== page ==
Bridal Gowns In Discount

Wedding Dresses At Discount Are Sold By Government

Wedding Dresses At Discount

Rhonda Fitzgerald is getting married next fall, and a lot of the plans are still in the works.One thing she hadn’t counted on: Buying her wedding dress from the federal government.

While an Upper Marlboro woman was convicted in 2013 of embezzling more than $5 million from the nonprofit Association of American Medical Colleges, the U.S. Marshals Service seized her assets — including a bridal shop she owned.

That left the authorities with 2,000 gowns and other accessories, which the court ordered sold. They are selling them this week at a discount and donating the proceeds back to the nonprofit. A conference room at the hotel burst with bridal gowns, prom dresses, heels, glittery jewelry, veils and other accessories Wednesday, the first day of the sale.

Fitzgerald, 31, of Washington said she hadn’t done any previous wedding dress shopping beyond some “mild Pinteresting.” She climbed into an Uber back to D.C. on Wednesday afternoon carrying two gowns — she couldn’t decide between them — and a veil, all at a discount, for $1,100.

“It was a pretty successful stop-in,” she said, grinning.

Whichever dress she wears, Fitzgerald said, she’ll have a great story.”I can’t believe somebody would be so stupid as to open a bridal shop with stolen funds,” she said.

Wedding Dresses At Discount

Ephonia M. Green, 46, was sentenced last year to 46 months in prison.

Karen Warrior, regional director of personal property management for the federal General Services Administration, said Green’s Upper Marlboro bridal shop — Couture Miss Bridal & Formal — is only the second to be seized. Most forfeitures tend to be houses, cars, yachts and other prized possessions.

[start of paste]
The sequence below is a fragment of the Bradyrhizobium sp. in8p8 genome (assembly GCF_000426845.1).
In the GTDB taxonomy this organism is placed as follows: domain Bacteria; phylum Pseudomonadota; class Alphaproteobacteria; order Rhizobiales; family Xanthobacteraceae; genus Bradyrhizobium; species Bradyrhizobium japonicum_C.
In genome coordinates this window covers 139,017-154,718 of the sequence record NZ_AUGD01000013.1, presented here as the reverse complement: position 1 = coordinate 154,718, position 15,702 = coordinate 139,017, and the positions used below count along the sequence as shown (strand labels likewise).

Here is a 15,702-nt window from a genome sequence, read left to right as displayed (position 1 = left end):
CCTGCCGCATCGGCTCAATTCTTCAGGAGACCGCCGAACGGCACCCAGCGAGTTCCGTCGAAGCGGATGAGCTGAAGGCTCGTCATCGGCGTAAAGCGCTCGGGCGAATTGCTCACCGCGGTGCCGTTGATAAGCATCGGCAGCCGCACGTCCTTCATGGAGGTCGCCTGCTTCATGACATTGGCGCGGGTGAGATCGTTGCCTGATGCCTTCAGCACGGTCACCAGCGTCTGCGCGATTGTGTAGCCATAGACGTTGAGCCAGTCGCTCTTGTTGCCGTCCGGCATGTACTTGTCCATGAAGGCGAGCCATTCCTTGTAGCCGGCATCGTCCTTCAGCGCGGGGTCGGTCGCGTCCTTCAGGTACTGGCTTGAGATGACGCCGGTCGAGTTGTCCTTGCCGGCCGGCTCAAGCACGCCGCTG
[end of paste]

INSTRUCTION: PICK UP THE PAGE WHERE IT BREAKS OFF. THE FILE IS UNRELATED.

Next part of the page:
The government usually sells items via online auction, she said, but with wedding dresses, a local sale benefiting the nonprofit that had been swindled made more sense.

“We’ve had several happy brides this morning,” she said. She said the dresses were sold at discounts of 40 percent to 60 percent.

Anna Cobb, 17, stopped in Wednesday with her mother, Anita Massengale, to look for a dress to wear to her debutante ball in Bethesda in April.

Unlike Fitzgerald and Joy, Cobb and her mother have been dress-shopping for a long time. They said they’ve gone to 10 different stores, all without success.

“We’re on our way to New York if I don’t find something here,” Massengale said.

Cobb took a deep breath and said she hoped it wouldn’t come to that.

Wedding Dresses At Discount

The Takoma Academy senior’s blue prom dress, which she bought online, didn’t fit and had a 5-yard train — which she hadn’t counted on. She’s not taking any chances with the cotillion.

“I wanted to see it, touch it, try it on,” she said.

Cobb said the government’s sale was unorthodox but came “just in time.” Her debutante dress must be approved by Dec. 20.

Massengale held out a red Sherri Hill silk dress with a giant, shoulder-wide pink ribbon that flowed down the back.

“That’s too much,” her daughter said. Cobb thought they’d be back Thursday to look again.